Published: Fri, May 12, 2017
Markets | By Erika Turner

Oil up on falling United States inventories, Saudi cuts to Asia

Oil up on falling United States inventories, Saudi cuts to Asia

Reuters- Oil prices rose on Wednesday after a larger-than-expected fall in USA crude inventories but failed to recoup last week's losses due to concerns about rising output from the United States, Libya and Nigeria.

Oil prices pared gains on May 11 after the report was released to trade below $51/bbl, below the $60 level that top OPEC producer Saudi Arabia would like to see.

A cornerstone of the Saudi promise to rebalance the market would be to extend, potentially into 2018, a pledge led by the Petroleum Exporting Countries (OPEC) and other producers including Russian Federation to cut output by nearly 1.8 million barrels per day (bpd) during the first half of the year.

OPEC's efforts to tighten the market and prop up prices have been undermined by a relentless rise in USA production, especially from shale oil drillers.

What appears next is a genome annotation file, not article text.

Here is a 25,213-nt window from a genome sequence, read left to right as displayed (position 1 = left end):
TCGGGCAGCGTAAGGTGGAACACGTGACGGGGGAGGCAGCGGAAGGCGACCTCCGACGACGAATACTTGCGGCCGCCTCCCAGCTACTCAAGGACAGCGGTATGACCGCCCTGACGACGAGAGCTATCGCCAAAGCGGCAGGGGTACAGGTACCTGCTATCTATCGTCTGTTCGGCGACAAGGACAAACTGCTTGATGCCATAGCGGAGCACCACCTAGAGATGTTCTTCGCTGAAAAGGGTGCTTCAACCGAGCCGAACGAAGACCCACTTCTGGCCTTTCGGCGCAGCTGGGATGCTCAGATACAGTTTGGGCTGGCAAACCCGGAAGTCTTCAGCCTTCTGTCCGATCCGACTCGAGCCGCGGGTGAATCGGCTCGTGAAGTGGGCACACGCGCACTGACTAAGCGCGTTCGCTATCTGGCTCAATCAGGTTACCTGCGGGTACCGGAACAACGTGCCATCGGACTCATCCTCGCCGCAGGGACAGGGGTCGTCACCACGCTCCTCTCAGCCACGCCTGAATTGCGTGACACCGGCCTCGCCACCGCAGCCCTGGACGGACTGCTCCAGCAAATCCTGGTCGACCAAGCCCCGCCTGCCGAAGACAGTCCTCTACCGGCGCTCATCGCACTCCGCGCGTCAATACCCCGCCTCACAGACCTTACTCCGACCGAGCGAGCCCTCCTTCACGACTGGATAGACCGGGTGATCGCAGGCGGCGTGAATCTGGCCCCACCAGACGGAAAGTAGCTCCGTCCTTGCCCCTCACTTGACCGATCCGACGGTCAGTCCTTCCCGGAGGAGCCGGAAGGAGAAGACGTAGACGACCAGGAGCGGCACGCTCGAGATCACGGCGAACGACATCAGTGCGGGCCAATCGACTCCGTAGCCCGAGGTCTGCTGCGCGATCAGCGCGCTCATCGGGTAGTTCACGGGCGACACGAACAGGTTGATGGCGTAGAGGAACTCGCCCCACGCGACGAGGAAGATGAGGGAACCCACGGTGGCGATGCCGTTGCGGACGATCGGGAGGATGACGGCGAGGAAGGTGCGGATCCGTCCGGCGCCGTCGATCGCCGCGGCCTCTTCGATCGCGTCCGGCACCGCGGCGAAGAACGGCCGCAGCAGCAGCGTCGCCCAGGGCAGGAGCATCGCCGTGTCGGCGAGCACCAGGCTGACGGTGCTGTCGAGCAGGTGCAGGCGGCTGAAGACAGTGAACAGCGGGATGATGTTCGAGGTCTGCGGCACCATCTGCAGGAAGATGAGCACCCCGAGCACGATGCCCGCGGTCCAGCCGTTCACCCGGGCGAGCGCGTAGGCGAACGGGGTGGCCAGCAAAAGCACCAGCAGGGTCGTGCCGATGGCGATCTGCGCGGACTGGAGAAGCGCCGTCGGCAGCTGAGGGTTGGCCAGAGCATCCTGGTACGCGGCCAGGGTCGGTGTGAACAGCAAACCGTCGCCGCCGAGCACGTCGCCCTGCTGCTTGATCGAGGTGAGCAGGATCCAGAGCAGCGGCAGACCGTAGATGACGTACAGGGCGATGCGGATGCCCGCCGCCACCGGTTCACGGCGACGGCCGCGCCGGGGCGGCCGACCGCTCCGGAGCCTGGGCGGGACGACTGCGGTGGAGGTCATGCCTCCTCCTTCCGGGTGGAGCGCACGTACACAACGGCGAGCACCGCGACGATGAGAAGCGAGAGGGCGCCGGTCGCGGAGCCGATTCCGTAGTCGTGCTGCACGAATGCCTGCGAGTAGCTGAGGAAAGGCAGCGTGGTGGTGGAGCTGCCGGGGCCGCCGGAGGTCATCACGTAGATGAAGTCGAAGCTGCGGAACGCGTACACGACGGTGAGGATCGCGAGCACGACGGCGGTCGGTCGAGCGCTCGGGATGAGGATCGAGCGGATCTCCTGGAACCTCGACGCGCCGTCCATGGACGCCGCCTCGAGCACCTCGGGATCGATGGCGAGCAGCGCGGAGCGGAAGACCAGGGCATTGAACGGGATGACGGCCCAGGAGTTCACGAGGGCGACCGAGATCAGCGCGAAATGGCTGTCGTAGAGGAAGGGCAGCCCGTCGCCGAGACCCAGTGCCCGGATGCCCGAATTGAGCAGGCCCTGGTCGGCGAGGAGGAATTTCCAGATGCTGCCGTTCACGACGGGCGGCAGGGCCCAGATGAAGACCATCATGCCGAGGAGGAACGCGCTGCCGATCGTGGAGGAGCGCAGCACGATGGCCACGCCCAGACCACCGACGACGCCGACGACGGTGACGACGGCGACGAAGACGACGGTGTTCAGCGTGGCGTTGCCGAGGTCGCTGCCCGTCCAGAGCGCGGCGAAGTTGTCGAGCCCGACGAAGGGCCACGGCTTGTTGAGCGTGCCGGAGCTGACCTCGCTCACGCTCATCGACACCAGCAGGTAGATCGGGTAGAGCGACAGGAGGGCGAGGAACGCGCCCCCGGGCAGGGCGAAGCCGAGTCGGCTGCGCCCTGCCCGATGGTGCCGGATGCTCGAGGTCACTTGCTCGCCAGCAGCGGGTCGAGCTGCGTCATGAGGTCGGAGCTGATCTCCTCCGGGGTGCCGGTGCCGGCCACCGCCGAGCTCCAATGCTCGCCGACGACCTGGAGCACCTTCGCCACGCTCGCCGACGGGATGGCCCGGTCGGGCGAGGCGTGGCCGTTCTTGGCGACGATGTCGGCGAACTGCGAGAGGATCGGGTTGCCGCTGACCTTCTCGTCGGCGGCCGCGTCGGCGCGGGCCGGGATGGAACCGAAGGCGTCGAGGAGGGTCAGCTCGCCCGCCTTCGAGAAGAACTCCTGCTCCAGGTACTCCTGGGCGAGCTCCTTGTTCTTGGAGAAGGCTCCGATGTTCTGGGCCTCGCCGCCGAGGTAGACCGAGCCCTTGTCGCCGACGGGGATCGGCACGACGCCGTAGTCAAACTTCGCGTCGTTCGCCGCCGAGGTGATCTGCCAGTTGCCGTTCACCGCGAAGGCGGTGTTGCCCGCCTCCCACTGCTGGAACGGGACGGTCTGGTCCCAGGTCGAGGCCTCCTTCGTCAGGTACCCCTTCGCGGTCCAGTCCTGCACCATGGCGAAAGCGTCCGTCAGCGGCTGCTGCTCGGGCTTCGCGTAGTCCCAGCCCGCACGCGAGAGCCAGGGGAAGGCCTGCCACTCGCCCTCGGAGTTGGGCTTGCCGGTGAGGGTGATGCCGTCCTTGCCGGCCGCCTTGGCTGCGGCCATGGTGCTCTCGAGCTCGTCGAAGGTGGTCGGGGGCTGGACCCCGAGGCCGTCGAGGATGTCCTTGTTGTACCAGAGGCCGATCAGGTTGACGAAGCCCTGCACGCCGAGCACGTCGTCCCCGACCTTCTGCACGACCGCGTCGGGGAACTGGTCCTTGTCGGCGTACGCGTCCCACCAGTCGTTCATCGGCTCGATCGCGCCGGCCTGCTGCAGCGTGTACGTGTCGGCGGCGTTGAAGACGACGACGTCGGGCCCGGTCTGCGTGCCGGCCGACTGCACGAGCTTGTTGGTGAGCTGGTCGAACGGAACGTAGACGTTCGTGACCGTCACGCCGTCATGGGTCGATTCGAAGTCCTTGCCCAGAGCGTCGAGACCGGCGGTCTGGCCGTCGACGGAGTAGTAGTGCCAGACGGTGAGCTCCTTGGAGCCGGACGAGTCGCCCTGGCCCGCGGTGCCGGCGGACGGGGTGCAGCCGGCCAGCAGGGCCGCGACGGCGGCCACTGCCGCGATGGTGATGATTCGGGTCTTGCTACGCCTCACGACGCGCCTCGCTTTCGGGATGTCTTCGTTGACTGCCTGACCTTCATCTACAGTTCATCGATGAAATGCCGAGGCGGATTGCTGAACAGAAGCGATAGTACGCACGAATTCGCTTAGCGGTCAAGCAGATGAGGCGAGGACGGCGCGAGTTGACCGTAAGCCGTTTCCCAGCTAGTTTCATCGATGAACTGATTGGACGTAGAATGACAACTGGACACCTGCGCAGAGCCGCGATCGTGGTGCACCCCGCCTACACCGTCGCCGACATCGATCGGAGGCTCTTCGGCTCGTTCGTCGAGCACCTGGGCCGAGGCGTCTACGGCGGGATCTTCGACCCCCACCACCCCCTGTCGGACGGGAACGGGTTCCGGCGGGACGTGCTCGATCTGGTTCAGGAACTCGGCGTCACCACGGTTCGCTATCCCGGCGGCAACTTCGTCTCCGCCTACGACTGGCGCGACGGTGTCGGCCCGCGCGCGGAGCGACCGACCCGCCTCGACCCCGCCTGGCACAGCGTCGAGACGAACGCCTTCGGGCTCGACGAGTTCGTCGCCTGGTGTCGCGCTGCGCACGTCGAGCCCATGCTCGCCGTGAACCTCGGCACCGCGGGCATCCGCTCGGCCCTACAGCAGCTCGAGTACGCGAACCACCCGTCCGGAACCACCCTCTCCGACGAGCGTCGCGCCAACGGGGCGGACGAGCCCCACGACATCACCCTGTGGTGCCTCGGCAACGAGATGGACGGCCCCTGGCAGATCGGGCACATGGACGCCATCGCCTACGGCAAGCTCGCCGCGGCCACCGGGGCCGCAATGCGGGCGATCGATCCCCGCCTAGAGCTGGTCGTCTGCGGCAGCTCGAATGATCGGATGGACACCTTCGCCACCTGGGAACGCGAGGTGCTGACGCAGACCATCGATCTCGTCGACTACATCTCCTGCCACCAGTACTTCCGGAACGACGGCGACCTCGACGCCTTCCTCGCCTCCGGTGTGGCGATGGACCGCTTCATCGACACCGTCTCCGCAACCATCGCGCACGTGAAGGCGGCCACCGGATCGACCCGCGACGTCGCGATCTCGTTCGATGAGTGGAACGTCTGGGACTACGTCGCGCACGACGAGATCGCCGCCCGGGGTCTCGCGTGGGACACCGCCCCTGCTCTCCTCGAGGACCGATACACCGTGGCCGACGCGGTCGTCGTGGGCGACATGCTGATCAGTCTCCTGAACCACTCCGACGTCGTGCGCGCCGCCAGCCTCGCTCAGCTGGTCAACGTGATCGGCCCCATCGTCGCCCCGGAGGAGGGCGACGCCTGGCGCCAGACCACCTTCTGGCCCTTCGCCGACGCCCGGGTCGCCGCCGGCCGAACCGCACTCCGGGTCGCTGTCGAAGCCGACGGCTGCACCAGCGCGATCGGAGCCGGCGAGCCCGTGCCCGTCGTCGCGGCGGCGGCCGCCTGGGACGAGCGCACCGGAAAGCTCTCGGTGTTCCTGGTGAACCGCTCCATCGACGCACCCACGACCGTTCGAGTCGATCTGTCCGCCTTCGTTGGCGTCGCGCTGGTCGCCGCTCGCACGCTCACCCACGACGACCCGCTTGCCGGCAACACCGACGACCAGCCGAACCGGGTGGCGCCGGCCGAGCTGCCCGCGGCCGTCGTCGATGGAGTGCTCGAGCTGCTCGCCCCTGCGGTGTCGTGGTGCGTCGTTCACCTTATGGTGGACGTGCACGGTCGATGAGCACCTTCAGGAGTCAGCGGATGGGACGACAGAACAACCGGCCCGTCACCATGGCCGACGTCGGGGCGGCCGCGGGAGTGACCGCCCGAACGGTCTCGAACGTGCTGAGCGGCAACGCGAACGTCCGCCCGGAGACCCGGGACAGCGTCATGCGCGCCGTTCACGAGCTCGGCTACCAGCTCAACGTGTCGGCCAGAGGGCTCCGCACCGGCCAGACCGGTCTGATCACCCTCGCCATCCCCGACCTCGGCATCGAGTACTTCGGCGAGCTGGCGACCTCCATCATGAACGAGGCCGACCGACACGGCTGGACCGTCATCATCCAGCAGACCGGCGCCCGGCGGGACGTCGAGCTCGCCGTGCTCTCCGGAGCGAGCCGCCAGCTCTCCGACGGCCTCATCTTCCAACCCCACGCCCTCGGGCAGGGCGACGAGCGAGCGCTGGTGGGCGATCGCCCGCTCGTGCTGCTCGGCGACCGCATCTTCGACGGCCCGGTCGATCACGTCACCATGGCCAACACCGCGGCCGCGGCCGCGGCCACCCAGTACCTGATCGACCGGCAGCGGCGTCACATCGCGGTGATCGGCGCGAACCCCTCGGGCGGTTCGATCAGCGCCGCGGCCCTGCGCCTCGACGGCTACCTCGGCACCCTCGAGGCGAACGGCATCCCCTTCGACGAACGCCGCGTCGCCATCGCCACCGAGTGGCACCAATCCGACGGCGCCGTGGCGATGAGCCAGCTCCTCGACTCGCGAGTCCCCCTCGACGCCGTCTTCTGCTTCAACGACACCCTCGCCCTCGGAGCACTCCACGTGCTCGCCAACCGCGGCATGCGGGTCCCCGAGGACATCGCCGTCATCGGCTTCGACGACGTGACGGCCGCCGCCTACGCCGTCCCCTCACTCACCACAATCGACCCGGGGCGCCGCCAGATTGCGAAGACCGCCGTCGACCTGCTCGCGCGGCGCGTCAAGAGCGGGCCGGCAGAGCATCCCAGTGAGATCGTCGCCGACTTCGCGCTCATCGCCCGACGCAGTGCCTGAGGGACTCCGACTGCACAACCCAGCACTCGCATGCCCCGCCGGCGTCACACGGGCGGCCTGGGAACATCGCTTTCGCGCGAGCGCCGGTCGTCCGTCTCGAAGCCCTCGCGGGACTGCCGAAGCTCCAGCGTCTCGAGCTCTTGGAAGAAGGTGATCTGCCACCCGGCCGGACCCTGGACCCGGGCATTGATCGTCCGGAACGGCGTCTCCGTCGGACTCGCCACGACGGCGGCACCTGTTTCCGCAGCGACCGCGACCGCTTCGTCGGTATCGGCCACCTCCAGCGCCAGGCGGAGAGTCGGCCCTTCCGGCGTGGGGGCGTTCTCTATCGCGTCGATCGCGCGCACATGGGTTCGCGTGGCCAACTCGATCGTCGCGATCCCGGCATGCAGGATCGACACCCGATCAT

High U.S. gasoline stocks have fed some concern about demand in the United States, where consumer spending expectations hit a three-year low last month and vehicle sales have fallen year-on-year for four months in a row. Aramco had previously maintained supplies to important Asian customers.

While U.S. oil inventories fell, the country's crude oil production continued to rise, jumping above 9.3 million bpd last week, in what is now a more than 10 percent increase since its mid-2016 trough.

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Opec and industry sources said there had been discussions about extending curbs until the end of the first quarter 2018, when crude demand is seasonally at its weakest.

Kuwait's oil minister said today he believes that oil producers will extend their production cuts for another six months at their meeting later this month. US light crude oil CLc1 was up 35 cents at $47.68.

OPEC is curbing its output by about 1.2 million barrels per day (bbl/d) from January 1 for six months, the first reduction in eight years, to clear excess supply.

World oil demand growth for 2017 was left unchanged at 1.27 million barrels per day with non-OECD countries leading the growth. For the week to May 2, investors cut bullish bets on Brent to the lowest level since late November, while hedge funds and money mangers also cut gross long positions in US crude futures to the lowest since early November.

Still, the notification of cuts in June allocations signals added urgency among Opec members as evidence mounts that the output reduction has so far failed to rein in a global crude glut in crude.

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